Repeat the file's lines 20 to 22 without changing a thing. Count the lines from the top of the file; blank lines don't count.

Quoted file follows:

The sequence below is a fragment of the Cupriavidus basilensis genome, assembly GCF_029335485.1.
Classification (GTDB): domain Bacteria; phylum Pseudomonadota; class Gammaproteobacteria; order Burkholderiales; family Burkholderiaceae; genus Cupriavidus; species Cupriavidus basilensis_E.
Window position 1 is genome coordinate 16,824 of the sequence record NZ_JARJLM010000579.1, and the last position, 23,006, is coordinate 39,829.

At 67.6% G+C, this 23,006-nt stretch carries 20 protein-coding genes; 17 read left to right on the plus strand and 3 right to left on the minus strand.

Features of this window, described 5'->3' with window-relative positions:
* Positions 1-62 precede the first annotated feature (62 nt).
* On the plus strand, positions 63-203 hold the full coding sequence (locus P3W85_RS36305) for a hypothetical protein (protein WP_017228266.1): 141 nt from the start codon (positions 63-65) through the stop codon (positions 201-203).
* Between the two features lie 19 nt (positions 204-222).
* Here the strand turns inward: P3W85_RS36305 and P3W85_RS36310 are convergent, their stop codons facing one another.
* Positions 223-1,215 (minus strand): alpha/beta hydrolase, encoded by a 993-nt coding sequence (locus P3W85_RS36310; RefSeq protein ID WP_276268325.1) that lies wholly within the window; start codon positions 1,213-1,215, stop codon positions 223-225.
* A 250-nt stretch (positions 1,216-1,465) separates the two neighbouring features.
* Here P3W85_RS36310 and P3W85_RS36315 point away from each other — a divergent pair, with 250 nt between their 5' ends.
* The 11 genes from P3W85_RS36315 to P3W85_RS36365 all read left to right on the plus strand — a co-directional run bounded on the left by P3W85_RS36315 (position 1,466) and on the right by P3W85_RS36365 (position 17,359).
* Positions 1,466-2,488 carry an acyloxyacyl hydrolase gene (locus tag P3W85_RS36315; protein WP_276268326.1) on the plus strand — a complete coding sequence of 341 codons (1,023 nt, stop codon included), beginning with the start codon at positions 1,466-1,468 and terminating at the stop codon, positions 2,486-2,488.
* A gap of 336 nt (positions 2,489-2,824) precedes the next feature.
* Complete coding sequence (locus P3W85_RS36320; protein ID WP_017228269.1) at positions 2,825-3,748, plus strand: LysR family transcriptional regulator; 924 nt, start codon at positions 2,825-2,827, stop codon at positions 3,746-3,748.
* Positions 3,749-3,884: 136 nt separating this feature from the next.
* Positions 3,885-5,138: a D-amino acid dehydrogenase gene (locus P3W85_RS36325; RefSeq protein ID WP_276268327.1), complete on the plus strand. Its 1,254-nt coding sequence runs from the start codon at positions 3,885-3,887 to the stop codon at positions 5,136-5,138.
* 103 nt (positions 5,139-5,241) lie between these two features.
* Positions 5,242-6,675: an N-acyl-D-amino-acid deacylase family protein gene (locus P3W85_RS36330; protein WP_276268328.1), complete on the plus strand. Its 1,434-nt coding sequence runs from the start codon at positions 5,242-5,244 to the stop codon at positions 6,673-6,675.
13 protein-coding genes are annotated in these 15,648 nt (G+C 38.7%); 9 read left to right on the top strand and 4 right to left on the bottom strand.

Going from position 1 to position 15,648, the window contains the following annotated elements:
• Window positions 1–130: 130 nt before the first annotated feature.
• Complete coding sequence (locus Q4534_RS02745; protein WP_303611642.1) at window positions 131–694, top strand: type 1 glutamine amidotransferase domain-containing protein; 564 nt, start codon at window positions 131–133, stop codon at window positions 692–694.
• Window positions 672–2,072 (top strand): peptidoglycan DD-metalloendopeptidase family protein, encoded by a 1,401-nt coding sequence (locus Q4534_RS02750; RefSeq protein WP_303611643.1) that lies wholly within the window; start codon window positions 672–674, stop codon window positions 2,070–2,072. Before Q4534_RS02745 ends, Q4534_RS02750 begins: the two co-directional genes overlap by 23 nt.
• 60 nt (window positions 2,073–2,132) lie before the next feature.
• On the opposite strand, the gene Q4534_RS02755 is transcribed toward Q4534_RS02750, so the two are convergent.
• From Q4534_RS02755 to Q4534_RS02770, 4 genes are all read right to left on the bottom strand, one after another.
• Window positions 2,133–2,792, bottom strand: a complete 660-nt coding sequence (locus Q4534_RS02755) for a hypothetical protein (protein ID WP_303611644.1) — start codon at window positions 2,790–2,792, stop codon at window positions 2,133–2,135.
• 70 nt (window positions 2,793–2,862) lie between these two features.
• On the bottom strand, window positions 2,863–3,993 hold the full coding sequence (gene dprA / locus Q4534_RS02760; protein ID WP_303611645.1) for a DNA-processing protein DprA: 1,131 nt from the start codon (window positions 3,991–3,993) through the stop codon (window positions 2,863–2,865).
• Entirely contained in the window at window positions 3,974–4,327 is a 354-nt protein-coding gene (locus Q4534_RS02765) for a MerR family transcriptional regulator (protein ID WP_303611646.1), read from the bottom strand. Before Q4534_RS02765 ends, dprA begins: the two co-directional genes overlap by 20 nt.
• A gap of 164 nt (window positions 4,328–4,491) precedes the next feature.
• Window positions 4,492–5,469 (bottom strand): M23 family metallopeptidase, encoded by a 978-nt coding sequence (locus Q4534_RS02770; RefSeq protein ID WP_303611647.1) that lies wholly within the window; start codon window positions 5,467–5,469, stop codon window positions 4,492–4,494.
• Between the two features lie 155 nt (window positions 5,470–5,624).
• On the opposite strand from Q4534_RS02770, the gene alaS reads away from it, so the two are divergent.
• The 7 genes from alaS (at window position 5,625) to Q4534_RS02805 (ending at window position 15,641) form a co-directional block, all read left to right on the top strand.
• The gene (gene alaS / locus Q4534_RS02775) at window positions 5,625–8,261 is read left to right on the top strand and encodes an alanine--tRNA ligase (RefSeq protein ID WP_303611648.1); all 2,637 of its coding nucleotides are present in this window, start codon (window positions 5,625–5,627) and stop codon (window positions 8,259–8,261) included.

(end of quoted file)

* Positions 5,242-6,675: an N-acyl-D-amino-acid deacylase family protein gene (locus P3W85_RS36330; protein WP_276268328.1), complete on the plus strand. Its 1,434-nt coding sequence runs from the start codon at positions 5,242-5,244 to the stop codon at positions 6,673-6,675.
13 protein-coding genes are annotated in these 15,648 nt (G+C 38.7%); 9 read left to right on the top strand and 4 right to left on the bottom strand.

Going from position 1 to position 15,648, the window contains the following annotated elements: